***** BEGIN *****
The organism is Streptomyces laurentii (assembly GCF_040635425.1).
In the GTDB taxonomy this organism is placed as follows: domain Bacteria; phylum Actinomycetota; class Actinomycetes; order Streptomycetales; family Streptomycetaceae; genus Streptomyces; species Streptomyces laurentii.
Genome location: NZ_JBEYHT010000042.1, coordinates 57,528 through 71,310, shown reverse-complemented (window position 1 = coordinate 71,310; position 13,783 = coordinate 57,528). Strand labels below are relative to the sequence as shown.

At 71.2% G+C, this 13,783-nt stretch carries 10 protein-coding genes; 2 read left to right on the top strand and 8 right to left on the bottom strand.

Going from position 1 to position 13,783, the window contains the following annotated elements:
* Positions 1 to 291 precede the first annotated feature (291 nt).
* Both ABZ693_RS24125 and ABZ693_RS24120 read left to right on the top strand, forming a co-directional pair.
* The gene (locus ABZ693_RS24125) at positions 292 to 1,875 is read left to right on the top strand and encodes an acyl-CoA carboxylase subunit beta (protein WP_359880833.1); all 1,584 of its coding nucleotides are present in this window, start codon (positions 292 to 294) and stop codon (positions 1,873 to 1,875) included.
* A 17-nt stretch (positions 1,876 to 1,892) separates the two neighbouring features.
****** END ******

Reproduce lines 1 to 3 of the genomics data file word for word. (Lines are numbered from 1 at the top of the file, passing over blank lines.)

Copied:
The organism is Streptomyces laurentii (assembly GCF_040635425.1).
In the GTDB taxonomy this organism is placed as follows: domain Bacteria; phylum Actinomycetota; class Actinomycetes; order Streptomycetales; family Streptomycetaceae; genus Streptomyces; species Streptomyces laurentii.
Genome location: NZ_JBEYHT010000042.1, coordinates 57,528 through 71,310, shown reverse-complemented (window position 1 = coordinate 71,310; position 13,783 = coordinate 57,528). Strand labels below are relative to the sequence as shown.